IN times of crisis caused by natural calamities such as typhoons, the poor, and the very poor among the more than 100 million Filipinos are the people who need the government the most. But do political leaders show genuine concern when they get busy studying strategies on how to politically benefit from helping the typhoon victims?
A number of these victims must have been among the beneficiaries of the government’s conditional cash program (CCP) but were made to sign for P2,000 and given only P200. Guess where the bigger amount of P1,800, or 80 percent, went. Your guess could be as good as this writer’s.
(I know this because a member of a group of CCP beneficiaries in a municipality told me that on one occasion in the past they went home empty-handed because they felt they had been cheated of money intended for them by the government.)
And when these elected public servants, who do not deserve at all to be called public servants, neglect the constituents who voted them into office, who else comes next to mind when we try to find people able to extend a helping hand to the poor?
There is only one sector of society that might be able to share a part of their wealth which comes from their business. The mere mention of the word associated with big conglomerates would make obvious what Due Diligencer is talking about.
It is Big Business.
Yes, they are already helping the poor a lot through their foundations and other charitable endeavors. They would probably share more at what might now be a very critical time for those who would be rendered homeless and without food by typhoon Ruby.
With their profit, Big Business can spare some cash for the typhoon victims without having to pass the hat, or a tin can, around as some of them do to solicit donations from the public.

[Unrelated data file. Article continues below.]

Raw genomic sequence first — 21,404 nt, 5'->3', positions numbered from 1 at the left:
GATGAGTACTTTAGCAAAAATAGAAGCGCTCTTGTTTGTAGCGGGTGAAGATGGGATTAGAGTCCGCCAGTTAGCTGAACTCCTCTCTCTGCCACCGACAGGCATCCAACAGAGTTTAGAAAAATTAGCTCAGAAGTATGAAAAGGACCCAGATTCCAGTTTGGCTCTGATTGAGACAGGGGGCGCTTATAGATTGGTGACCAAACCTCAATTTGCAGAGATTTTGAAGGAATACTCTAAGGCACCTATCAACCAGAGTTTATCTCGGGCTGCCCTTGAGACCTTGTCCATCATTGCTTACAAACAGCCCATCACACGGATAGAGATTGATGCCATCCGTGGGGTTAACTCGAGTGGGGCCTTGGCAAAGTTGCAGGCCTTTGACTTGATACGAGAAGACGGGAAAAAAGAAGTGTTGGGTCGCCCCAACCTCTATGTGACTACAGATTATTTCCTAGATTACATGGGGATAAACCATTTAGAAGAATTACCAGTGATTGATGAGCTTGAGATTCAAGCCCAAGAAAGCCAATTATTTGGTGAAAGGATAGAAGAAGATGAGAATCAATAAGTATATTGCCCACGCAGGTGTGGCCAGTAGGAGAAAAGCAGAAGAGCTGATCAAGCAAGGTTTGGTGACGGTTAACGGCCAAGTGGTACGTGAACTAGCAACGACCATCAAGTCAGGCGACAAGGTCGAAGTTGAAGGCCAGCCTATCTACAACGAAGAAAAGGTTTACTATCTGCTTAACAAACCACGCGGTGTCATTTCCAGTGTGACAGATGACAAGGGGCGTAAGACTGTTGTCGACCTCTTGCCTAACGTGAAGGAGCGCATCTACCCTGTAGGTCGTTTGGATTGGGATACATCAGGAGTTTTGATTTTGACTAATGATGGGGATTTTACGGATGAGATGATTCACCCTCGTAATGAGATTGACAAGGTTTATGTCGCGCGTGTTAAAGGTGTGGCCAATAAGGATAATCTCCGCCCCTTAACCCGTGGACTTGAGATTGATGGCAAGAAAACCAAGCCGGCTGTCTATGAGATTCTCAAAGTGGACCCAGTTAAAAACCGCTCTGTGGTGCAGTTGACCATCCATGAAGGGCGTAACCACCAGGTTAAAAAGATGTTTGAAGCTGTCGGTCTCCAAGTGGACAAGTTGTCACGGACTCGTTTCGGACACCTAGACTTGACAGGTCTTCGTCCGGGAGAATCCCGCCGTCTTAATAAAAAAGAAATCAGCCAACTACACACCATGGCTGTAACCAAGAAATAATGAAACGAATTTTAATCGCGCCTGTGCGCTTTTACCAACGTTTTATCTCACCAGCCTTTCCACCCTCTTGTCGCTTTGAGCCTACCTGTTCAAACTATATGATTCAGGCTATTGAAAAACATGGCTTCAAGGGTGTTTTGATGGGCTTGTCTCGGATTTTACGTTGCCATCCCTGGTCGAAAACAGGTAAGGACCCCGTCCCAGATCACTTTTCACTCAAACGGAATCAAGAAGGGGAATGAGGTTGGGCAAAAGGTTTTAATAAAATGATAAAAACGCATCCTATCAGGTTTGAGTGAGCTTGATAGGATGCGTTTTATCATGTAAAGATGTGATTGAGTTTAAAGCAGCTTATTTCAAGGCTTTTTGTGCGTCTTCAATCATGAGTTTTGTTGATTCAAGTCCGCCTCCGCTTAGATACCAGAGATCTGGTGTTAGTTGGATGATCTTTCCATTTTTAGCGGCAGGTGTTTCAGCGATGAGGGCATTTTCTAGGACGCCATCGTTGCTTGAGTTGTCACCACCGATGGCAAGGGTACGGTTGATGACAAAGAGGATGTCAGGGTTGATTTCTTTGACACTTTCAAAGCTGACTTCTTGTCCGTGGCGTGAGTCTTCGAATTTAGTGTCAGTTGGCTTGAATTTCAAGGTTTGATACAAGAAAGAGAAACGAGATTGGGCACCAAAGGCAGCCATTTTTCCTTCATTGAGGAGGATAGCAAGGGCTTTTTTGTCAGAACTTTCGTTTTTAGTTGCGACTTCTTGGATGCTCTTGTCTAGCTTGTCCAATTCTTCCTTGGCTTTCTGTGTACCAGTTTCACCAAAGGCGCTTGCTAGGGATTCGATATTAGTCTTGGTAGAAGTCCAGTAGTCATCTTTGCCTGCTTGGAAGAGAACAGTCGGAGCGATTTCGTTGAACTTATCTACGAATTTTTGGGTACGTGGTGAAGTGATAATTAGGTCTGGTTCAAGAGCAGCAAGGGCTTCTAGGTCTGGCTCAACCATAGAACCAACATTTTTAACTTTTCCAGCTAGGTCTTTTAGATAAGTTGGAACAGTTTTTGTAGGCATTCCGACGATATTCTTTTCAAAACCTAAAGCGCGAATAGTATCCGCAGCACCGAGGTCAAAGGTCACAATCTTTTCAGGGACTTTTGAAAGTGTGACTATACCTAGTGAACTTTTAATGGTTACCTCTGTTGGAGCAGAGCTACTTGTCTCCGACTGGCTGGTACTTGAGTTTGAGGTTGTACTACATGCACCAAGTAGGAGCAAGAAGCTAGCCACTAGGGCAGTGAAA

Hopefully, these “tin can proponents” would donate the proceeds under the label “public participation” and separately make their own donations. I know this because I once checked some of those tin cans and found them empty.
There is no need for Due Diligencer to “expose” the earnings of Big Business, as those figures could be found either from their audited 2013 annual financial reports or their nine-month earnings for 2014. It is enough that Due Diligencer saw the efforts of conglomerates in getting more people involved in helping the less fortunate among the country’s population.
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IT seems the Aquino Administration may soon lose steam, if not its argument, in its effort to jail Sen. Ramon “Bong” Revilla on allegations he benefited illegally from what is now the infamous P10-billion pork barrel scam.
If the prosecution really has a strong case against Revilla, the government lawyers just have to contend with someone on the senator’s side — lawyer Raymond Fortun, who has put up a solid argument as Revilla’s spokesman. He was able to argue his case well in a recent interview with ANC, or ABS-CBN News Channel.
But as far as this writer is concerned, the lawyers of the senator must have found the prosecution’s weak side that perhaps Fortun intentionally did not disclose in his media interviews, preferring instead to reserve it for his and his team’s final assault.
Or did he really know what Due Diligencer is referring to?
Of course, Due Diligencer and other non-lawyer followers of the court proceedings on the misspending or misallocation of the P10-billion pork barrel funds would have to content themselves with reading what newspapers publish based on the reports filed by their reporters.
(Disclosure: Atty. Raymond Fortun was one of the lawyers who defended President Joseph Ejercito Estrada in 2001 in the only impeachment case ever filed against a sitting president of the Philippines. Incidentally, this writer was on the opposite side being one of the prosecution’s witness who corroborated the testimony of lawyer Perfecto R. Yasay Jr., former chairman of the Securities and Exchange Commission, against the former president and now the mayor of Manila.)